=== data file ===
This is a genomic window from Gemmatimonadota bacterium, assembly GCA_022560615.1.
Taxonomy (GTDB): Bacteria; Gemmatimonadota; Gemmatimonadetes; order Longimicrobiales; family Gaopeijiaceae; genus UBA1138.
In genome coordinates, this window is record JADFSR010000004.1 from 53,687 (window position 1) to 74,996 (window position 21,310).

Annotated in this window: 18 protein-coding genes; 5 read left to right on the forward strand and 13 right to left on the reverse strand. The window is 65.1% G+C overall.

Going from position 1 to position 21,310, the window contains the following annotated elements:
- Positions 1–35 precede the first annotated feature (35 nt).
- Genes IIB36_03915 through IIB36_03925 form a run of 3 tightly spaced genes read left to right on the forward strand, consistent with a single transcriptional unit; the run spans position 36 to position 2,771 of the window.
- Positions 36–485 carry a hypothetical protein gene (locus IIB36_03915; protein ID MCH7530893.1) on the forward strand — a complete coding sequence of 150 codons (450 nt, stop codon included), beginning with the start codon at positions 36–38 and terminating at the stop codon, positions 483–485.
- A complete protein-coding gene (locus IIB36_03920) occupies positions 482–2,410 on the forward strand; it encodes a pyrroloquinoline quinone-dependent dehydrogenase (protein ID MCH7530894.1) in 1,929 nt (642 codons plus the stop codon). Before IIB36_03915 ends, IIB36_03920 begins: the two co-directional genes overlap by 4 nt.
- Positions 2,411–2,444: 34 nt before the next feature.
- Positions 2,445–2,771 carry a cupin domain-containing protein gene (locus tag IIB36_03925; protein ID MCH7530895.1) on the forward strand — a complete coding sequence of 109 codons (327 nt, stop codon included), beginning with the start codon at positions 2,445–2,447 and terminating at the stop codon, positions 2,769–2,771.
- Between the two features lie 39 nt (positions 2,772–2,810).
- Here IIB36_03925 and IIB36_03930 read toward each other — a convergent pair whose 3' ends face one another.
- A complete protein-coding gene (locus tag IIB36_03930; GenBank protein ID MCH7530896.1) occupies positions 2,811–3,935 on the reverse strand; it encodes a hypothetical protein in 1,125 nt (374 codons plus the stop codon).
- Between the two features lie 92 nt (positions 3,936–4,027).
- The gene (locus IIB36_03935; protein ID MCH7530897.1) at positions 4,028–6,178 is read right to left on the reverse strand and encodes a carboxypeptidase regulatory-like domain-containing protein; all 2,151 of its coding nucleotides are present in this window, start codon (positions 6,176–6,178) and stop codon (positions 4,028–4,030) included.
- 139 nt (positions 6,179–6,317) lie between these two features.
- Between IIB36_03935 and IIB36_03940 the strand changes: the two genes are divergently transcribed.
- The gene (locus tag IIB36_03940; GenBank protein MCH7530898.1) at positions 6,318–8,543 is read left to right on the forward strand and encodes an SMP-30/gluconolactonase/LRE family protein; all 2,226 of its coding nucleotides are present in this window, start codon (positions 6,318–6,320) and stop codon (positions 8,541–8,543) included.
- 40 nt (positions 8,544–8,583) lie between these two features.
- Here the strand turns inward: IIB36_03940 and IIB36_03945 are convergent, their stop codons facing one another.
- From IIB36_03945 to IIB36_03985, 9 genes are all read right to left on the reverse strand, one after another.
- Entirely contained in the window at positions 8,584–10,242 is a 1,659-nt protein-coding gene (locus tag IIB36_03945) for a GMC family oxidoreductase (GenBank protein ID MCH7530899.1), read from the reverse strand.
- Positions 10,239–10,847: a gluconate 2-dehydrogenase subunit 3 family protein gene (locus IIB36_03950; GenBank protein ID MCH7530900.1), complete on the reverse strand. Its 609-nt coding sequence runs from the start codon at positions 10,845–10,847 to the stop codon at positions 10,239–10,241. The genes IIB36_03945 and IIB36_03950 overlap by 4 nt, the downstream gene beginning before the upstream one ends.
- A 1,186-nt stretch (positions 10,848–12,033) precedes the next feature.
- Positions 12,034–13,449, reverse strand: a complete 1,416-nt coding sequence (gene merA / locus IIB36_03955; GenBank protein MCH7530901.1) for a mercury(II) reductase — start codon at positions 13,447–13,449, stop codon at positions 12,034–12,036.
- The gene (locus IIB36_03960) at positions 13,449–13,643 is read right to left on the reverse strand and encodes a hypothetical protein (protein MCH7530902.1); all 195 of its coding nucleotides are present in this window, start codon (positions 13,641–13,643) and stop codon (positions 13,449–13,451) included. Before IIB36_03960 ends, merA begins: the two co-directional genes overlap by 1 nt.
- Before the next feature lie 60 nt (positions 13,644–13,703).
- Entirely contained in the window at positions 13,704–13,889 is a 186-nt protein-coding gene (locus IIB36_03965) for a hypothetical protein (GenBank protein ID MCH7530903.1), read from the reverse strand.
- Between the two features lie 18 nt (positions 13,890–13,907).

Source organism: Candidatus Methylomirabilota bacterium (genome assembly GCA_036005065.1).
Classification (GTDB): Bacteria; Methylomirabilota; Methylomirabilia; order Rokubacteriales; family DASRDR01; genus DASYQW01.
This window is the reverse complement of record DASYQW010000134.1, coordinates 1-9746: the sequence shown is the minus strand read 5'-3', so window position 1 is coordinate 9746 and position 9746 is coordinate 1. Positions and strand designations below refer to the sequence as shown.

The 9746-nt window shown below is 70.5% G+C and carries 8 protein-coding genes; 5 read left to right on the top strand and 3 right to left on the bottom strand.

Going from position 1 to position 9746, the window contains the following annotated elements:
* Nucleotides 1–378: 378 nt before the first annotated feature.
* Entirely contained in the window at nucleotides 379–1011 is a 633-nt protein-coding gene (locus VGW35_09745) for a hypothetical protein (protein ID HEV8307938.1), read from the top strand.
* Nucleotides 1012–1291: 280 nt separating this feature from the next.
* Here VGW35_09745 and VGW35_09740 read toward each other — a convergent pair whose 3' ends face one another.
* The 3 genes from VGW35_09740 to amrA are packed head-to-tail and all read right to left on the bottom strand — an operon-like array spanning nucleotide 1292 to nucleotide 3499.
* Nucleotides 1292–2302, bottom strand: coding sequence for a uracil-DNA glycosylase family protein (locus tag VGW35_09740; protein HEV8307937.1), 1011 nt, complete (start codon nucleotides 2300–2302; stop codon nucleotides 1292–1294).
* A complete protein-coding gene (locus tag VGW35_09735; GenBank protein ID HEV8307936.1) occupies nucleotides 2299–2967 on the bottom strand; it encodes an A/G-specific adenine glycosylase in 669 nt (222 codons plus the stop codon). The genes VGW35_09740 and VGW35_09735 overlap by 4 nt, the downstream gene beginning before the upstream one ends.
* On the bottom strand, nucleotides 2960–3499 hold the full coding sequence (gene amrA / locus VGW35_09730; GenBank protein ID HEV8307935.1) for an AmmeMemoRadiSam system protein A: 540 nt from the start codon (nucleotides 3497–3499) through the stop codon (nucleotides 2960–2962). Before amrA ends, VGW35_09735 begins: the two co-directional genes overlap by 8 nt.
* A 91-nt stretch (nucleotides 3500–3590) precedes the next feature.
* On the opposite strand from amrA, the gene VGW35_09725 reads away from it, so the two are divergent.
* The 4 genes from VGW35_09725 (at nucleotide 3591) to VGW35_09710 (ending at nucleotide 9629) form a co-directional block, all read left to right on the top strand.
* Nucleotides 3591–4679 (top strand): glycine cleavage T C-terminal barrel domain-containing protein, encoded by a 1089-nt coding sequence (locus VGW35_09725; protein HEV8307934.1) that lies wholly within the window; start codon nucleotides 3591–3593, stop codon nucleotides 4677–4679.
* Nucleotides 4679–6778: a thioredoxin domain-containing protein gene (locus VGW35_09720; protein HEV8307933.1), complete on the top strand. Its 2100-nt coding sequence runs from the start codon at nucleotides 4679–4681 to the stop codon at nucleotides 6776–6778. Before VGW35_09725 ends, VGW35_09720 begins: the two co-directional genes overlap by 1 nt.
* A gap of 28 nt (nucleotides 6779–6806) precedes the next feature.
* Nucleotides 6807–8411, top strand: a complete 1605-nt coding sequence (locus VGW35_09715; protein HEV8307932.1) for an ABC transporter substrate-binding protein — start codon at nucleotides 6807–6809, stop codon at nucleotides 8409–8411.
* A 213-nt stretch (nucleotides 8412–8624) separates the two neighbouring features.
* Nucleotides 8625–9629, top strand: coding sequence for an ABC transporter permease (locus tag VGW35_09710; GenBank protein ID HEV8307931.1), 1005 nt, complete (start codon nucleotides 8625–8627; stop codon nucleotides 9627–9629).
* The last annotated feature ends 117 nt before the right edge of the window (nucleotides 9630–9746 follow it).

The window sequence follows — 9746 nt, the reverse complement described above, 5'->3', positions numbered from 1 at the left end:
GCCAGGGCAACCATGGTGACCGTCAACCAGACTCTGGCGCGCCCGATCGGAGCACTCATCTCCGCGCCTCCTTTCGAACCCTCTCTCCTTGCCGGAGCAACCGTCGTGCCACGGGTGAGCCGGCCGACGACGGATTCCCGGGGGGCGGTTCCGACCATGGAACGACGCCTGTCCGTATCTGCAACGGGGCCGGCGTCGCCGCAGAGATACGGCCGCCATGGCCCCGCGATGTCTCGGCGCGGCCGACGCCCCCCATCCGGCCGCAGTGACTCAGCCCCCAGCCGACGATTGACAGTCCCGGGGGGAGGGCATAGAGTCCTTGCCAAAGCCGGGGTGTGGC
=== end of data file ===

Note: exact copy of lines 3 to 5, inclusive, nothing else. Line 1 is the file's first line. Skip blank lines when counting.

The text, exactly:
In genome coordinates, this window is record JADFSR010000004.1 from 53,687 (window position 1) to 74,996 (window position 21,310).

Annotated in this window: 18 protein-coding genes; 5 read left to right on the forward strand and 13 right to left on the reverse strand. The window is 65.1% G+C overall.

Going from position 1 to position 21,310, the window contains the following annotated elements: